Are Smartphones Superior to Computers When It Comes to Malware Protection?

I’ve worked with computer security for over 30 years. Lately, I’ve been many times asked this question: “Which is more secure, a smartphone or a real computer?” The answer is a smartphone, but the underlying reasons for this may not be obvious.

The popularization of modern mobile operating systems has been the largest information security improvement in everyday life of the past 15 years. The iPhone, launched in 2007, has never been subjected to a widespread malware epidemic. This is an astonishing achievement, for which Apple deserves our congratulations. The rare cases that we have seen on iPhone have typically been targeted attacks done with tools like Pegasus. These tools are very expensive and typically only available for law enforcement and intelligence agencies. Google’s Android has had a few more issues, but it is also much more secure than traditional computers.

Mobile operating systems (iOS, iPadOS, and Android) are therefore more secure than desktop operating systems (Windows and macOS). This is because they are more limited for users, even if the limits are less than obvious.

Mobile devices and computers may seem similar. For example, fitting a keyboard to an iPad Pro makes it similar to Apple’s Macbook laptop. They can both be used for the same things: browsing the web, using Photoshop, playing games, paying bills online, processing documents, and so forth.

The only major difference concerns users who are also programmers. The Macbook is a computer. Any coder can write and run software for their Macbook and give the software to a friend, who can also run it on their computer. This has not been possible on an iPad. In the iPad world, owners have not been allowed to program their own devices, a limitation that may sound harsh, but is familiar from another environment—game consoles. Internally, the iPad is a computer, just like the PlayStation and Xbox, but you cannot program a PlayStation after buying it: you can only purchase ready-made game software to run on your device.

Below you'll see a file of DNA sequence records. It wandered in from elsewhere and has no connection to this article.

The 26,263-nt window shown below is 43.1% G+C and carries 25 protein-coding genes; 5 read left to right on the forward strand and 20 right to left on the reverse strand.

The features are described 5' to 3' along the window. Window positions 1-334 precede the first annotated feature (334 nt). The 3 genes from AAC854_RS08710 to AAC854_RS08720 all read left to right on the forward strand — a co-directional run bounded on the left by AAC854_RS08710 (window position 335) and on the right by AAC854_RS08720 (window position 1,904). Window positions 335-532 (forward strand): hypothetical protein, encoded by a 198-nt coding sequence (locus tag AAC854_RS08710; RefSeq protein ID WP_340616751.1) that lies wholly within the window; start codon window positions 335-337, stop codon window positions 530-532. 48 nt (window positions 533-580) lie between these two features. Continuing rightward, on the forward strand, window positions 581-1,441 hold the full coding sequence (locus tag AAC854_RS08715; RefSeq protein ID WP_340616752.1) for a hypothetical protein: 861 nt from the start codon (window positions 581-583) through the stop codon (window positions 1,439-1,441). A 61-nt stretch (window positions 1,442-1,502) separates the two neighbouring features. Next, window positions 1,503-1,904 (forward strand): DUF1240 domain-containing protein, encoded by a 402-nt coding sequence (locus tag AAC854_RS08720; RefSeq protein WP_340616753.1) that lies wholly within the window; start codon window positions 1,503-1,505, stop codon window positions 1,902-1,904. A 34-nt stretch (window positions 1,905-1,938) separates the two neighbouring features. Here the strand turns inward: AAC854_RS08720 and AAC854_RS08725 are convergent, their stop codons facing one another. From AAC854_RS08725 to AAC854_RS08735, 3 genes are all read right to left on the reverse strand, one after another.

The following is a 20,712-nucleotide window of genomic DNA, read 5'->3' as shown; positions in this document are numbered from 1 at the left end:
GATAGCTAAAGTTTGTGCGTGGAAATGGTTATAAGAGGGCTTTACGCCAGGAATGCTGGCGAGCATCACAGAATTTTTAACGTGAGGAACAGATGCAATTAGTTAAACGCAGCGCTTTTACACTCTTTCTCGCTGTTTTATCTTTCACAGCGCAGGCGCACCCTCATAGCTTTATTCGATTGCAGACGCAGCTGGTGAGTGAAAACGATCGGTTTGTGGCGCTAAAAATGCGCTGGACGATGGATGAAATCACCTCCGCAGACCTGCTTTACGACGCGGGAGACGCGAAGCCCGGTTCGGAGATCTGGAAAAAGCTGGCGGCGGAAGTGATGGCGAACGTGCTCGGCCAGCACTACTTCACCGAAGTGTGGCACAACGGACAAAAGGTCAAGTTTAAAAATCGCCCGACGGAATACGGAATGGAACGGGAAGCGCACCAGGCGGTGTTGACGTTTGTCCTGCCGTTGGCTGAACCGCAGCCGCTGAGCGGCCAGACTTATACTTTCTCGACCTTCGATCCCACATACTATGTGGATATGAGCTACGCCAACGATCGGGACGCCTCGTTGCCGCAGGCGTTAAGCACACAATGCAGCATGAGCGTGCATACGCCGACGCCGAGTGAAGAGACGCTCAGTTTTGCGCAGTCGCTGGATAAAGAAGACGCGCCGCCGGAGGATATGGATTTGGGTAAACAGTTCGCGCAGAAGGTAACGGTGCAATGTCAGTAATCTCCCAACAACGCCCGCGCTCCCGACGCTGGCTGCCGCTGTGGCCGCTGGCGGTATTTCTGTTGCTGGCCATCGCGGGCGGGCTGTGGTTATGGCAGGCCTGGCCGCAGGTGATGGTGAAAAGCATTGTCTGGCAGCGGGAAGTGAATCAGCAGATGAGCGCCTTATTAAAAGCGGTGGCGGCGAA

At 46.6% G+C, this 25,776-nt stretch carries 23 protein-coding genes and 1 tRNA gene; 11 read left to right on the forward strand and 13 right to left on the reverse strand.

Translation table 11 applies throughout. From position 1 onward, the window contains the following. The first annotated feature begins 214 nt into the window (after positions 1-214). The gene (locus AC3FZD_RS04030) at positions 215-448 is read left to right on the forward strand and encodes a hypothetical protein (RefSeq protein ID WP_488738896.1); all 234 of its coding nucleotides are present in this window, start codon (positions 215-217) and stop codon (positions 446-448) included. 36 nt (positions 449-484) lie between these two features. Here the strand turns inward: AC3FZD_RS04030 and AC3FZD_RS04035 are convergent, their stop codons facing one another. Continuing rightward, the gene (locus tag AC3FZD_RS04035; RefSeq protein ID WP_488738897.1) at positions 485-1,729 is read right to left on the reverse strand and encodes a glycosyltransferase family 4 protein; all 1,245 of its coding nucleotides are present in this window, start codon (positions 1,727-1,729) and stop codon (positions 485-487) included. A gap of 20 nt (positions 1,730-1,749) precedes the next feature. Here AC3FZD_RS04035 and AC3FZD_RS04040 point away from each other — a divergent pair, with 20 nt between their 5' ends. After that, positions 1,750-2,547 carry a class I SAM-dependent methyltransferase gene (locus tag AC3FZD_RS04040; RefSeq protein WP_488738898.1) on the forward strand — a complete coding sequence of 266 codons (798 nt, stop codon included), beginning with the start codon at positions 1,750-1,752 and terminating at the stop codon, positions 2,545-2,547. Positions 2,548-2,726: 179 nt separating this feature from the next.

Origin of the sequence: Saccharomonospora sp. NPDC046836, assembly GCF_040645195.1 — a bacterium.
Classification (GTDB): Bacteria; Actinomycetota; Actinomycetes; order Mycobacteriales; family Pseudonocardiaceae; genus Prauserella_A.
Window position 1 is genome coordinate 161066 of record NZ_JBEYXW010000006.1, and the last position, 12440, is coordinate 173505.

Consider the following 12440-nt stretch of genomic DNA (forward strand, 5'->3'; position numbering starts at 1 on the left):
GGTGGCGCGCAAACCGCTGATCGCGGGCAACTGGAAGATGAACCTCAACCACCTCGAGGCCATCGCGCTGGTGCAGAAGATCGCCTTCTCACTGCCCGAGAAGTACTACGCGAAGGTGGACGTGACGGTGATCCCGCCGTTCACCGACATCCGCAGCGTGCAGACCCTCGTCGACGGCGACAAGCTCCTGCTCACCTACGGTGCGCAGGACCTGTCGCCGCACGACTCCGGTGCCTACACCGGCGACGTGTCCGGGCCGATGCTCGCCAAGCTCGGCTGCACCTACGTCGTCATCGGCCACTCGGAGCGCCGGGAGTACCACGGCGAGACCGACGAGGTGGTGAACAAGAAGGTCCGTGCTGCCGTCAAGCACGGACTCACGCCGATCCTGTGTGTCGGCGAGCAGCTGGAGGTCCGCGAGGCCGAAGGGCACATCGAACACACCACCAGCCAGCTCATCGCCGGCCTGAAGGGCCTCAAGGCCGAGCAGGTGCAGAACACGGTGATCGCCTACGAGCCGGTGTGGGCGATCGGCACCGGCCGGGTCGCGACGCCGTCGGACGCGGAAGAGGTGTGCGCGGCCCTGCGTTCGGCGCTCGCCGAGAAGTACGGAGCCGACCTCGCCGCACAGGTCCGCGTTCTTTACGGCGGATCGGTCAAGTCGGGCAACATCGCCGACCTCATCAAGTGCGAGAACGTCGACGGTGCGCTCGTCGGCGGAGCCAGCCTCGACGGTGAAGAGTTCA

To run your own software on iPad, you must first send the program for approval—to Apple in California. So, you can run your software only if it is approved by Apple. Similarly, Sony approves all software run on PlayStations, and Microsoft approves all Xbox software.

Such architecture is very limited but also very secure, which is the main reason for the absence of malware epidemics on iPad, iPhone, PlayStation, or Xbox. Android has a very similar but slightly more open system. The checks run by the Google Play app store are somewhat less strict, which explains why we do see some malware on Android. Of course, Android is more secure than Windows or macOS, as the latter are fully open environments programmable by anyone.

I know of companies which have recovered from company-wide outbreaks by replacing their Windows laptops with iPad Pros or with Google Chromebooks. This is improving security by removing functionality.

In other words, if you are doing something particularly important, do it on a mobile device rather than a desktop computer. For example, online banking is more secure on a smartphone than on a “real” computer. Smartphones do have their risks, however. For example, few of us leave a computer on the back seat of a taxi after a night on the town, but quite a few smartphones end up in such places.

Mikko Hypponen is a global security expert and author of “If It’s Smart, It’s Vulnerable” (Wiley, 2022).

Editor’s note: The views expressed in this op-ed are the author’s own and do not necessarily reflect those of Total Security Advisor.